There are many technical and legal problems with facial recognition, including significant concerns about the accuracy of the technology, particularly when reading the facial features of minority populations. During a test run by the ACLU of Northern California, facial recognition misidentified 26 members of the California legislature as people in a database of arrest photos.
With facial recognition technology, police and other government officials have the capability to track individuals in real-time. These systems allow law enforcement agents to use video cameras and continually scan everybody who walks by. According to the report, several major police departments have expressed an interest in this type of real-time tracking. Documents revealed agencies in at least five major cities, including Los Angeles, either claimed to run real-time face recognition off of street cameras, bought technology with the capability, or expressed written interest in buying it.
In all likelihood, the federal government heavily involves itself in helping state and local agencies obtain this technology. The feds provide grant money to local law enforcement agencies for a vast array of surveillance gear, including ALPRs, stingray devices and drones. The federal government essentially encourages and funds a giant nationwide surveillance net and then taps into the information via fusion centers and the Information Sharing Environment (ISE).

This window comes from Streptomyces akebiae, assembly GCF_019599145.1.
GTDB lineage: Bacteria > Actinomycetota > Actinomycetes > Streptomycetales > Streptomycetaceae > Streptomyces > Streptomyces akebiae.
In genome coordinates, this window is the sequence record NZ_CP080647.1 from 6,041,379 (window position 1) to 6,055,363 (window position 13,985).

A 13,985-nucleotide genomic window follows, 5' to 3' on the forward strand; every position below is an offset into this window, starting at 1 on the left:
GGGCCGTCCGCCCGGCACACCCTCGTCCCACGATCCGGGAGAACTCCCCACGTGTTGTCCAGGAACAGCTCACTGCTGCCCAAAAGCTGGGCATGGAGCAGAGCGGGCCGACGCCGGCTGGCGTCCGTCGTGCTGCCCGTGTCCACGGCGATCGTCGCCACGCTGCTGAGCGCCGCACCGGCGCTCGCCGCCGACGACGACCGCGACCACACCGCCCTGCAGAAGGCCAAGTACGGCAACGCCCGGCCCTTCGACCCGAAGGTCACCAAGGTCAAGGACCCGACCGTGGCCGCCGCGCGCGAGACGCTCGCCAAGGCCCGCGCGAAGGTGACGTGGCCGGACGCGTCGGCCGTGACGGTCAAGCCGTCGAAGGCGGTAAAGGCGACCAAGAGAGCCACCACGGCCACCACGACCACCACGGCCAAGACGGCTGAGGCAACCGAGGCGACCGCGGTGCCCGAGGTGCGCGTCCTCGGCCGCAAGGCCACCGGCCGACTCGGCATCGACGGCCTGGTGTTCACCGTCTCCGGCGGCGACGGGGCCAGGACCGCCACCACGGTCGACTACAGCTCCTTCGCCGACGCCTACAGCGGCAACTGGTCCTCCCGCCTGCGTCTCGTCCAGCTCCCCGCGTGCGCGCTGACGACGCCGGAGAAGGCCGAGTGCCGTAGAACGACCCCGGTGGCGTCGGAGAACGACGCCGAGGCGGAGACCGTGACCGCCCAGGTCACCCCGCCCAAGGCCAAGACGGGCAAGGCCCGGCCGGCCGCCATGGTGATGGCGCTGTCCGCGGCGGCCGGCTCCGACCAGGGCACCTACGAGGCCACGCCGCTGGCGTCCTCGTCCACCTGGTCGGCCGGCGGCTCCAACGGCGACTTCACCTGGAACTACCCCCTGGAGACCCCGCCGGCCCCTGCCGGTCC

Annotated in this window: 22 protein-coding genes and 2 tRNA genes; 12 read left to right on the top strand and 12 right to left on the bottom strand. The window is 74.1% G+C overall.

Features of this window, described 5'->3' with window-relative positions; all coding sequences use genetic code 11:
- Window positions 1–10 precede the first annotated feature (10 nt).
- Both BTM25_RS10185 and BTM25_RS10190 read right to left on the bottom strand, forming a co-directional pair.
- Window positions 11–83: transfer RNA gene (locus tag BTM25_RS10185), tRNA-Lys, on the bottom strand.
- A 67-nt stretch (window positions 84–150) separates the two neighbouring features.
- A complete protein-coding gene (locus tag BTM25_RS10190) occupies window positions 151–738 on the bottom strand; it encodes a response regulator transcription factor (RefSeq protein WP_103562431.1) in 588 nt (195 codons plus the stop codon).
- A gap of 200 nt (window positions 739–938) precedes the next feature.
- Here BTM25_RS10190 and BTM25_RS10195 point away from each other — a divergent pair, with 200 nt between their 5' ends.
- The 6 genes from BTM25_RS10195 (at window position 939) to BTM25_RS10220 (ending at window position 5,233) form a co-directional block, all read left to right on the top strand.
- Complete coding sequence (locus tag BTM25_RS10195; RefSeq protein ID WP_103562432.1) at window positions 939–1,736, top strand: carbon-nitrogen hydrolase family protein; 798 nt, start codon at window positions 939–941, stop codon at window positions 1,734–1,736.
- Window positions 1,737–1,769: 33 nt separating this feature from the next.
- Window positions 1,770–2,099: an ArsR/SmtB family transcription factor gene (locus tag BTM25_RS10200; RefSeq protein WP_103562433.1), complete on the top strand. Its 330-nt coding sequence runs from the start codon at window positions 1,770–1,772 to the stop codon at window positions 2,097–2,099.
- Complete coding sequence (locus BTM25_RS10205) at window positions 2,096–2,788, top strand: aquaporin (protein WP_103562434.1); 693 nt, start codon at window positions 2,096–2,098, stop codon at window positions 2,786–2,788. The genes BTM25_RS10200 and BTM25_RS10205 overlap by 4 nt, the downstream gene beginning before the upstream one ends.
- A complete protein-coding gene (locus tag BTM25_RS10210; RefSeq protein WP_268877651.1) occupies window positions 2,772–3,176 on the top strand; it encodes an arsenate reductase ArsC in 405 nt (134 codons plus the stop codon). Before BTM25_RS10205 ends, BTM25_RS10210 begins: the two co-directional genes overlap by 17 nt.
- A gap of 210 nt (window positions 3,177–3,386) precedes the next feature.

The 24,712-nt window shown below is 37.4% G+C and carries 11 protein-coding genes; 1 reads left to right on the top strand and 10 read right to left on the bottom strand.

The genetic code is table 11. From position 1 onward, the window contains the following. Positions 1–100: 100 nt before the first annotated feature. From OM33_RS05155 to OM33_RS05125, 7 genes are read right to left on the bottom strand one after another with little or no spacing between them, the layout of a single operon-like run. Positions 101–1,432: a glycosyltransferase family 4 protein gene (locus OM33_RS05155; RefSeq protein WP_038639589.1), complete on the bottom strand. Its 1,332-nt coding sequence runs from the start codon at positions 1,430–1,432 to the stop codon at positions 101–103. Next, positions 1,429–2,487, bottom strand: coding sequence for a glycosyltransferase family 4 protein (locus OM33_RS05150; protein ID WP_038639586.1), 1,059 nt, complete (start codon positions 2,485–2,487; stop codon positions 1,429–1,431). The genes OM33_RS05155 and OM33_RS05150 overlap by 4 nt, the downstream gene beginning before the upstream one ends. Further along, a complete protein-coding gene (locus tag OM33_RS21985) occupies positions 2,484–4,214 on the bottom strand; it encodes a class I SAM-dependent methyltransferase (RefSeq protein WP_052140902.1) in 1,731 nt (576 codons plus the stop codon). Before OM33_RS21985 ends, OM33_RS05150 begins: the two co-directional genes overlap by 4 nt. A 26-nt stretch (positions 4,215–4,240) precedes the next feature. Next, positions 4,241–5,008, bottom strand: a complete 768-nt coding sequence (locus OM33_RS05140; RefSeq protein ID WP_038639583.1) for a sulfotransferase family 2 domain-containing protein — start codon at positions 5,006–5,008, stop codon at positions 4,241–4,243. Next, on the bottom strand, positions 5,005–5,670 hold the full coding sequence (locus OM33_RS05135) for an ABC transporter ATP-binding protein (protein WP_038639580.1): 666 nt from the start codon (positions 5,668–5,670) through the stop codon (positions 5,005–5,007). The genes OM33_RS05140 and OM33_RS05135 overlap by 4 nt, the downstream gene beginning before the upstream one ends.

Fusion centers were sold as a tool to combat terrorism, but that is not how they are being used. The ACLU pointed to a bipartisan congressional report to demonstrate the true nature of government fusion centers: “They haven’t contributed anything meaningful to counterterrorism efforts. Instead, they have largely served as police surveillance and information sharing nodes for law enforcement efforts targeting the frequent subjects of police attention: Black and brown people, immigrants, dissidents, and the poor.”
Fusion centers operate within the broader ISE. According to its website, the ISE “provides analysts, operators, and investigators with information needed to enhance national security. These analysts, operators, and investigators…have mission needs to collaborate and share information with each other and with private sector partners and our foreign allies.” In other words, ISE serves as a conduit for the sharing of information gathered without a warrant. Known ISE partners include the Office of Director of National Intelligence which oversees 17 federal agencies and organizations, including the NSA. ISE utilizes these partnerships to collect and share data on the millions of unwitting people they track.
Reports that the Berkeley Police Department in cooperation with a federal fusion center deployed cameras equipped to surveil a “free speech” rally and Antifa counterprotests provided the first solid link between the federal government and local authorities in facial recognition surveillance.
In a nutshell, without state and local cooperation, the feds have a much more difficult time gathering information. Passage of state laws and local ordinances banning or limiting facial recognition eliminates one avenue for gathering facial recognition data. Simply put, data that doesn’t exist cannot be entered into federal databases.